Energy from our regions - the next great export opportunity
Thanks to our regional areas, Australia could become a major exporter of renewable energy.
Regional Australia dominates renewable energy
As Australians, we enjoy a tremendous standard of living. And we owe much of it to the agricultural and resource exports that come from our regional areas.
A similar story is now emerging in relation to the global energy transition. Even though Australia has the highest uptake of residential rooftop solar in the world, largely concentrated in metropolitan areas, nearly 80% of Australia’s renewable energy comes from utility-scale projects in the regions.
This pattern is even more pronounced within Telstra’s energy portfolio.
Telstra’s energy usage adds up to about 300,000 homes’ worth of energy usage. But Telstra is also a major energy generator, producing renewable energy equating to more than 30% of Telstra’s total consumption.
While some of this energy comes from solar installations at hundreds of our network exchange sites, more than 99% comes from large projects in Emerald (QLD) and Murra Warra (VIC), which have an output equivalent to the energy consumption of about 100,000 residential customers.
Apart from stimulating economic activity and jobs in the regions, these projects are playing a significant role in lowering our carbon footprint. They’ve been crucial in helping us become Australia’s only carbon-neutral telecommunications network (achieved in 2020), and will continue to play a major role in our ambition to become 100% renewable by 2025.
When it comes to producing renewable energy - the regions hold the key
Due to our strong solar and wind resources, and renewable energy’s cost advantage, Australia is now looking at exciting potential export opportunities. And the regions hold the key.
As an example, the Sun Cable project seeks to harness solar resource in the Northern Territory and transport it to Singapore via undersea cable. Sounds crazy? Not when you consider that Australia’s ratio of land-mass-to-energy-consumption is 2,000 times higher than it is in Singapore.
Here’s Mike Cannon-Brookes, founder of Atlassian and Sun Cable investor:
Sun Cable is a world-scale engineering project. If we get this done on a global level, it will be innovative for many years to come. It's a huge potential export market for Australia.
And here’s David Griffin, CEO of Sun Cable:
Sun Cable is developing the Australia-ASEAN Power Link as a first of a kind. The first of many intercontinental electricity transmission projects that will enable the use of abundant renewable energy resources, on a scale never previously considered.
It’s interesting to think that it wasn’t that long ago that Governments and industry experts were debating whether Australia could reach 50% renewable energy. But now, thanks to this export opportunity, the debate has been completely transformed.
Here’s Climateworks CEO Anna Skarbek:
There's been a lot of calls for 100% renewables and how quickly can we get there. But in fact, 100% renewable is no longer the total goal.
When we look at decarbonising the whole world economy, Australia becomes an energy exporter of clean energy and we see the ARENA [Australian Renewable Energy Agency] CEO talking about 700% renewables as a more likely goal.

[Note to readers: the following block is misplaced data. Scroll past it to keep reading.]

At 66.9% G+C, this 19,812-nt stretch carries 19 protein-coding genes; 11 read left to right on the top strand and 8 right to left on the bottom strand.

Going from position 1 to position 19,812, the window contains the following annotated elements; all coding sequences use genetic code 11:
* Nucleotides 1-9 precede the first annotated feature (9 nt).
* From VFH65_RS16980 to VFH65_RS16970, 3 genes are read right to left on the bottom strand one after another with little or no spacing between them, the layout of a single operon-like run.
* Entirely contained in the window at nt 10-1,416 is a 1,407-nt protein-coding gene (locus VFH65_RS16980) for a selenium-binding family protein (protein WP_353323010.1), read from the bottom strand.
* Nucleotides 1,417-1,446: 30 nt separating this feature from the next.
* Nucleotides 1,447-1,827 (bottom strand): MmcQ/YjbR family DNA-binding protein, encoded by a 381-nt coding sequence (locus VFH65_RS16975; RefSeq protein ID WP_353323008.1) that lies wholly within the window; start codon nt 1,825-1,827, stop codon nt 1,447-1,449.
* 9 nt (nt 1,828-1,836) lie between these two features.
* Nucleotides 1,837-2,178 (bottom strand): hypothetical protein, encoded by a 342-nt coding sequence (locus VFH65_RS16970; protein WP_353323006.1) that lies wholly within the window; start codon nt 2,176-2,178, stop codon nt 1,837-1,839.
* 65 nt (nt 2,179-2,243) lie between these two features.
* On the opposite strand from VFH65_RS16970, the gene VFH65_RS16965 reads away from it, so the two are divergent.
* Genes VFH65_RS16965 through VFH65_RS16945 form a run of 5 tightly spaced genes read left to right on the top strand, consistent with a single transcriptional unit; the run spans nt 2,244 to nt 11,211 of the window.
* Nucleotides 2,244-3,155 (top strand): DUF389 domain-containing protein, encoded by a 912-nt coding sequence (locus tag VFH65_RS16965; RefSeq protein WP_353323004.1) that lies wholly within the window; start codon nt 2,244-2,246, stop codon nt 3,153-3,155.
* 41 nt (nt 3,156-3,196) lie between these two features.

We certainly know that to decarbonise [the] global economy, the world needs about five times as much renewable energy as we currently produce, and that's to decarbonise transport and buildings as well as electricity. [We also need] to make about 10 times as much hydrogen as is currently produced. Australia can be a global energy exporter in a zero-emissions world. So, solving for five to seven times renewable energy is actually completely different and, in some ways, easier.
While the direct export of electrons through projects like Sun Cable are an exciting prospect for Australia, the exploration of green hydrogen is also shaping up as a big potential factor for growth.
In simple terms, green hydrogen is produced when renewable energy sources are used to power electrolysis. Electrolysis involves passing a strong electrical current through a tank of water, to split the water molecule (H2O) into its two constituent elements (Hydrogen and Oxygen).
And when it comes to green hydrogen, the headlines are being captured by strategic locations like the Pilbara, Townsville, Murray Valley, Latrobe Valley, Murchison, and of course Bell Bay.
Smarter consumption can accelerate the transition
As one of Australia’s largest energy users, we know the biggest difference we can make to reduce greenhouse gas emissions is to increase the proportion of renewable sources in Australia’s energy grid. By harnessing renewable energy, deploying energy storage technology, and using machine learning to change the way we use energy, we’ve found ways to affordably access reliable, renewable energy.
Launching a retail offering later this year, Telstra Energy will seek to help more people do the same.
Here’s Head of Telstra Energy, Ben Burge:
Aware, empowered customers are the key to Australia’s energy transition. As a large energy customer ourselves, we know it’s not always easy to understand what’s really going on with your energy bill, or what to do about it. For a long time customers have been in the dark, even when the lights were on.
Telstra Energy’s focus will be to help customers access more affordable renewable energy. None of this would be possible without regional Australia; the engine room of the energy transition.